New species dominate fossil news. A new dinosaur is named about every two weeks, for example, and that’s to say nothing of the millions and millions years filled with organisms that we are just getting to know. But anatomical novelty is only part of the story. Each newly-discovered species becomes another thread in the history of life, interwoven with many others. Where a species existed in space and time can be just as important as what it looks like or what it’s related to. Consider a fossil marine reptile found in Alaska.

Thalattosaurs don’t enjoy the same press as Mesozoic celebrities like ichthyosaurs and plesiosaurs. These creatures make up just one of many unusual reptile lineages that took to the seas during the Triassic, between 251 and 200 million years ago, but didn’t survive past the end of the period. And even though it’s not clear who their closest relatives are, thalattosaurs looked something like pointy-snouted lizards that paddled around relatively warm waters near the shore. Gunakadeit joseeae, named by paleontologist Patrick Druckenmiller and colleagues, kept similar habits, and was one of the last of its kind.

Gunakadeit - a Tlingit word for sea monster - stands out partly because of how much of the first individual’s skeleton made it into the fossil record. This particular species is “the first articulated and substantially complete thalattosaur fossil from North America,” the researchers write, consisting of a skull and most of the rest of the body. Parts of the tail and the ends of the limbs are missing, but, even with these lost pieces, the thalattosaur is exceptional. The fossil is even articulated, the bones more or less in place after burial. The skeleton offers a rare look at a variety of reptile that’s often only represented by bits and pieces.

Compared to other thalattosaurs, Gunakadeit is small. The living animal was only about three feet long, significantly shorter than other thalattosaurs that could get to be over fifteen feet in length. It’s probably a juvenile or subadult animal, Druckenmiller and coauthors hypothesize, although even then it’s still in the shallow end of the size range for the family. The snout of the animal is long and pointed, with small needle-like teeth. Gunakadeit probably nabbed soft-bodied invertebrates in mid-water and wriggled other morsels out of nearshore reefs or crevices. Even though thalattosaurs are rare, the paleontologists note, their skulls and teeth vary widely and likely represent very different ways of feeding.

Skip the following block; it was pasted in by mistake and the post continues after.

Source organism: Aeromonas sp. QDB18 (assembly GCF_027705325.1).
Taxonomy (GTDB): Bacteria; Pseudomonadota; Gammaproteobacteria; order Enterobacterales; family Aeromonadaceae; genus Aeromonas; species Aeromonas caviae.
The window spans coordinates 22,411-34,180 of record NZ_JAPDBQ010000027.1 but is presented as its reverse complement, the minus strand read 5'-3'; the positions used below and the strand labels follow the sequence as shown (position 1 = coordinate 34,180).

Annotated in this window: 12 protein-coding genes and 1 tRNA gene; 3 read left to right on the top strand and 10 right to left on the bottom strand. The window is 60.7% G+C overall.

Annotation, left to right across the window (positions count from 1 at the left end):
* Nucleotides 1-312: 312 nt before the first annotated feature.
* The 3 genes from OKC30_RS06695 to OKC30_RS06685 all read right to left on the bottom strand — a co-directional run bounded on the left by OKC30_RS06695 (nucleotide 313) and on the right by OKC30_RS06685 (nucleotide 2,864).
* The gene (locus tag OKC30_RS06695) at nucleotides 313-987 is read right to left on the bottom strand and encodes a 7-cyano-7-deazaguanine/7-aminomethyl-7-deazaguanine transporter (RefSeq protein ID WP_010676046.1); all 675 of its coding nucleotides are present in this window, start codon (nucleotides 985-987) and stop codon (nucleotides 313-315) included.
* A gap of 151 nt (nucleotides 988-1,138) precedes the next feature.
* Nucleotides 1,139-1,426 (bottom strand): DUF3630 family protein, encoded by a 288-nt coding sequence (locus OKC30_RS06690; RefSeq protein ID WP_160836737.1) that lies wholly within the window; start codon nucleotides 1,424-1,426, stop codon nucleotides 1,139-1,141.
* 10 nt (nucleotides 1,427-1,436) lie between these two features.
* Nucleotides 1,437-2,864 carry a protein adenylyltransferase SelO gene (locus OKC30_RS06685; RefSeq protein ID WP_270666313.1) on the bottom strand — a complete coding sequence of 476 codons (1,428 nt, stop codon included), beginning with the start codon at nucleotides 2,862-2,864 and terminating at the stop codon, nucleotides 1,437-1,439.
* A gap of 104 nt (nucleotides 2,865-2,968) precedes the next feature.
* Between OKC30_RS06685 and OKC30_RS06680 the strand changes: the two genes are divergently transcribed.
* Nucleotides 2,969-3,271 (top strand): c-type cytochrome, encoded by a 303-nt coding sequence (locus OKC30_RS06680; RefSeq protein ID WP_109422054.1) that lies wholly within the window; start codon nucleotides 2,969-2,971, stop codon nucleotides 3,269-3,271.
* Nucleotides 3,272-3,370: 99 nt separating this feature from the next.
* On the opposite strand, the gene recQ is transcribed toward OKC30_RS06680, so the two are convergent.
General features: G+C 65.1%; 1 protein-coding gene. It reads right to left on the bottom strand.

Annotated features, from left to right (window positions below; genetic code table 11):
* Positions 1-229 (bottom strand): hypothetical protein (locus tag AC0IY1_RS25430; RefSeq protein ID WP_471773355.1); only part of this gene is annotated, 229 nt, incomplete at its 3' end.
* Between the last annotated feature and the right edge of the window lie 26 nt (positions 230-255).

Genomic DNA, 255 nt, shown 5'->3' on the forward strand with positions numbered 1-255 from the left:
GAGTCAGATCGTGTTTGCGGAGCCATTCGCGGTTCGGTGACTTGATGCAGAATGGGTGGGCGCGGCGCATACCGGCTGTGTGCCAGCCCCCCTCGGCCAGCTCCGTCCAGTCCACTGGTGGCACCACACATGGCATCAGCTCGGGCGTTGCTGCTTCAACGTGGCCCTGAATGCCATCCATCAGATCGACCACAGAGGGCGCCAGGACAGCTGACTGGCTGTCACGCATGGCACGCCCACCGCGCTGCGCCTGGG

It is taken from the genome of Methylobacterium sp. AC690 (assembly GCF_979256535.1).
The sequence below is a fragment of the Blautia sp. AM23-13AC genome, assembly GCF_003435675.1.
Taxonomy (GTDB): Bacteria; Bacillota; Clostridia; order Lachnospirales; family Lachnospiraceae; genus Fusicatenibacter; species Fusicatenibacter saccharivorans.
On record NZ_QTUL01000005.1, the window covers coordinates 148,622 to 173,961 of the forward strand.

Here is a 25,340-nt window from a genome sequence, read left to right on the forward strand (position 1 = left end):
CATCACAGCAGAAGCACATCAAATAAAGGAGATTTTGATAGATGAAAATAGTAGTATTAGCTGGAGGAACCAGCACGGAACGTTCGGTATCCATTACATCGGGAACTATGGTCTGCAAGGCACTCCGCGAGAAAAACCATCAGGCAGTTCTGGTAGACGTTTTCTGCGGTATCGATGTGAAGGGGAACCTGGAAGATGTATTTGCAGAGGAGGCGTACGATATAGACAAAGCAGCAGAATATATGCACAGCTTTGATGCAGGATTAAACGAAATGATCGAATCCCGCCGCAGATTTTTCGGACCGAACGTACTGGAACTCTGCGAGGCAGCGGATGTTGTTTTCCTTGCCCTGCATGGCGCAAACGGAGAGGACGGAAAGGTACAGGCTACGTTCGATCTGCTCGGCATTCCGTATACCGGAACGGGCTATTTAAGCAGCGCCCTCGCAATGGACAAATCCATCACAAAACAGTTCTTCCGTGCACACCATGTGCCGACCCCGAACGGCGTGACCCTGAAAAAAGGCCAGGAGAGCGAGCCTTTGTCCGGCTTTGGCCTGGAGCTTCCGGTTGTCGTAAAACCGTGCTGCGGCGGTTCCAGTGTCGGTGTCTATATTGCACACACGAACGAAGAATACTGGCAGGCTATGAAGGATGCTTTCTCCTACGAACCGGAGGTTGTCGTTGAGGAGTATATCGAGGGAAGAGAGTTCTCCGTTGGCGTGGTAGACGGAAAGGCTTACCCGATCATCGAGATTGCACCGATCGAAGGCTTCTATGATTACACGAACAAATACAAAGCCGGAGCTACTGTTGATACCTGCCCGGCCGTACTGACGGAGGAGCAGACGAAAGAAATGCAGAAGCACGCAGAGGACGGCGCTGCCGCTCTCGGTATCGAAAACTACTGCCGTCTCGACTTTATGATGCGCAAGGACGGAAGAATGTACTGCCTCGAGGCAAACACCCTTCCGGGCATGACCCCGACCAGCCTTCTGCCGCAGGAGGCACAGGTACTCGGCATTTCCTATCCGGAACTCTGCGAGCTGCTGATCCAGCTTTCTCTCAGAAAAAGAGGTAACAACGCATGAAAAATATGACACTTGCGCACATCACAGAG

What makes Gunakadeit especially important, though, is when it lived. This thalattosaur lived about 215 million years ago, making it one of the geologically youngest ever found. The reptile indicates that even close to the end, thalattosaurs maintained their roles as nearshore predators – and this may have been their undoing.

While there’s always the potential for an unexpected reversal thanks to a new find, it seems that thalattosaurs never became as adapted to life in the oceans as other marine reptiles. None of the known species show specializations for life in the open seas. This may have made thalattosaurs vulnerable to sea level changes and other ecological shifts, while a broader array of ecological roles allowed creatures like ancestral ichthyosaurs and plesiosaurs to persist for tens of millions of years more. "That's my niche and I'm sticking to it," isn't always a wise survival strategy.